Note: Ethan Harris and the Merrill Lynch team has done an excellent job of forecasting the U.S. economy. Here is their outlook for 2014, from Ethan Harris at Merrill Lynch: Out of rehab. A few excerpts:
As we have been arguing for more than a year, we think 2014 is the year when the economy finally exits rehab and starts growing at a healthy 3% (4Q/4Q). In our view, the economy would have already exited rehab this year if the politicians had not hit the economy with a double dose of austerity and confidence shocks. Two keys to better growth — the housing market and the banking sector — had already shown serious signs of improvement in 2012, with solid gains in home prices and construction and a modest improvement in bank lending. … Absent the shocks out of Washington, we believe growth this year would have been 3 to 3.5%.
Not only are structural headwinds fading, we expect Washington to be less shocking. While the sequester shock is not over — there is about a 0.2pp hit to GDP in 2014 — the vast majority of the 2%-plus in fiscal austerity has already been absorbed into the economy. At the same time, with the election looming, we expect moderate politicians in each party to assert themselves and avoid another shutdown.
While some of the cyclical bounce has already happened, it is important to recognise that the US is still in the early stage of the business cycle. Business cycles don’t die of old age, they die from overexpansion and inflation. … In our view, the auto recovery is fairly well-advanced, but there is a long way to go in other consumer durables, housing, and business investment. Even more important … inflation seems a distant concern.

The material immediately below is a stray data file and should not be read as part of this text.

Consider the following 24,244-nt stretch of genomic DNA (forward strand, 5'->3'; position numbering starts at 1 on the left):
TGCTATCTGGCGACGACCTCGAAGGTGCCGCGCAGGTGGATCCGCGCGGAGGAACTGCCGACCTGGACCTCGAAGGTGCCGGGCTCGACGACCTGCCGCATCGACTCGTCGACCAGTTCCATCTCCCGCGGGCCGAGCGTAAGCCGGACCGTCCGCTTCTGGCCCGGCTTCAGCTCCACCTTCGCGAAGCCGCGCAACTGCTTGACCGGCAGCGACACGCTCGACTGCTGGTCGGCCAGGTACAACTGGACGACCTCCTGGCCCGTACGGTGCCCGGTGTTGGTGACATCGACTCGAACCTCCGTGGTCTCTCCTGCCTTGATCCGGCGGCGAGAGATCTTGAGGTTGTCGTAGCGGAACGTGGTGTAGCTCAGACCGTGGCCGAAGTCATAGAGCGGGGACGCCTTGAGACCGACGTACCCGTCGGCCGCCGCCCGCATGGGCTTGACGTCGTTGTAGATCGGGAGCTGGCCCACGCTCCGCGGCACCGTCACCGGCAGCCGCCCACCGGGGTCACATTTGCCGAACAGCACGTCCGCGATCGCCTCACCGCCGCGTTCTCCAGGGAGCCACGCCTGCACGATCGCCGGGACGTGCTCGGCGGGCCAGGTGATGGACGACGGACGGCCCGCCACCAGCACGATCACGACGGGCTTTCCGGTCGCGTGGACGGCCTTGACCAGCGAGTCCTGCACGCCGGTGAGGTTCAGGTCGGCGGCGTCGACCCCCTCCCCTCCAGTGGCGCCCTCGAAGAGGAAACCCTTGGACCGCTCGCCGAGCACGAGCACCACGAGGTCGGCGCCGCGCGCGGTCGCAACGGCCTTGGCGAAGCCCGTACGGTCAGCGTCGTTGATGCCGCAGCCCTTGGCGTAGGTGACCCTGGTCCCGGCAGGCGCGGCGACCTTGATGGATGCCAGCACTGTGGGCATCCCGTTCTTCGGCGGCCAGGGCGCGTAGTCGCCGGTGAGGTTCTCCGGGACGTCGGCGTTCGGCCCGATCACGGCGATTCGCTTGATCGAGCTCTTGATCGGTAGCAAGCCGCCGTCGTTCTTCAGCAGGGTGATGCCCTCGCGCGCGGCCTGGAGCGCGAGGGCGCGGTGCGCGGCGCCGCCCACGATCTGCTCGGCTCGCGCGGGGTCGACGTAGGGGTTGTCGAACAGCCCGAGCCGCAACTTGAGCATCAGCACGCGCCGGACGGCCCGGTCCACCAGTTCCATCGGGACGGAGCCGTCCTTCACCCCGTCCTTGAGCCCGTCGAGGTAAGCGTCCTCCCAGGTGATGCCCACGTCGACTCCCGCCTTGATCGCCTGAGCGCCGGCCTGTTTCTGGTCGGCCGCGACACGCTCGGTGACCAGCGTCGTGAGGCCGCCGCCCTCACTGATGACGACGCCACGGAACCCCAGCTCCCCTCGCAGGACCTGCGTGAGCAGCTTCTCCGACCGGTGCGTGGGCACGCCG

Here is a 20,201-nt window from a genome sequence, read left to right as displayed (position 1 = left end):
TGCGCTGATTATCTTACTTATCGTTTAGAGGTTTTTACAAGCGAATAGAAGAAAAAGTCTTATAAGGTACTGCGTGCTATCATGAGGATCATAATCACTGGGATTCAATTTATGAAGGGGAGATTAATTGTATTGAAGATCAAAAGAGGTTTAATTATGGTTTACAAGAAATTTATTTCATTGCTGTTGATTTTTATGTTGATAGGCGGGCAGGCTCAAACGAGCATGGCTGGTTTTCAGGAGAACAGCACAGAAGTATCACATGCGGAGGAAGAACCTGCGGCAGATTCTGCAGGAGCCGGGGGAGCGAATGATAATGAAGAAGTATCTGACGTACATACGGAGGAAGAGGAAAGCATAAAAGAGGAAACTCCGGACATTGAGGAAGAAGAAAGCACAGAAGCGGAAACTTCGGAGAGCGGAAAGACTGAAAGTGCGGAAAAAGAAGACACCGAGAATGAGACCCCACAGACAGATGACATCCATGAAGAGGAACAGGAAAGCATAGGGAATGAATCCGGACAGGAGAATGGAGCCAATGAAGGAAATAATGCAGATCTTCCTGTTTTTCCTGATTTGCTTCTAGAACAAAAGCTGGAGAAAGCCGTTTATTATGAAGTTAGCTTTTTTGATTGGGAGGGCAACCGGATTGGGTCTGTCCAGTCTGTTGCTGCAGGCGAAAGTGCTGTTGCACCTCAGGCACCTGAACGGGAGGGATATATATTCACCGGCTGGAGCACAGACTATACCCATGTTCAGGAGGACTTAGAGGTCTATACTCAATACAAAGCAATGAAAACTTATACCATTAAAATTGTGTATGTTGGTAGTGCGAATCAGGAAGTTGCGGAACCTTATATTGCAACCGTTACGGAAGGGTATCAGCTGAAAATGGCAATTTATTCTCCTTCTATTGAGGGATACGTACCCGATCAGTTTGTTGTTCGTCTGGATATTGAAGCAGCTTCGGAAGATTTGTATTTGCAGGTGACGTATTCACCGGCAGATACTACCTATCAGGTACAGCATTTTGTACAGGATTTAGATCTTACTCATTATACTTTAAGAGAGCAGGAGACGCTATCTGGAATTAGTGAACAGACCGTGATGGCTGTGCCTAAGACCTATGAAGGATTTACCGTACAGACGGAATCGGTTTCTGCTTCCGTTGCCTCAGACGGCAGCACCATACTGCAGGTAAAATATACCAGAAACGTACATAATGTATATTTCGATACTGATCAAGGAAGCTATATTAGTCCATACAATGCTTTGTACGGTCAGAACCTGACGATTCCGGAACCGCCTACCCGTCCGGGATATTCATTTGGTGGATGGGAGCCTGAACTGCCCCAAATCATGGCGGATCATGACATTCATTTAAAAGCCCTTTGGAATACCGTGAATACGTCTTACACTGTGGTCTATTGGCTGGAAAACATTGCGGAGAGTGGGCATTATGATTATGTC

Harris makes several key points that I agree with (see my post from a month ago: Comment: Looking for Stronger Economic Growth in 2014). As Harris notes, the auto recovery is “well-advanced”, but many other sectors of the economy (like housing) have “a long way to go”. With improved balance sheets, improving housing market, the end of state and local government austerity, less Federal government austerity, 2014 should be a better year for growth.
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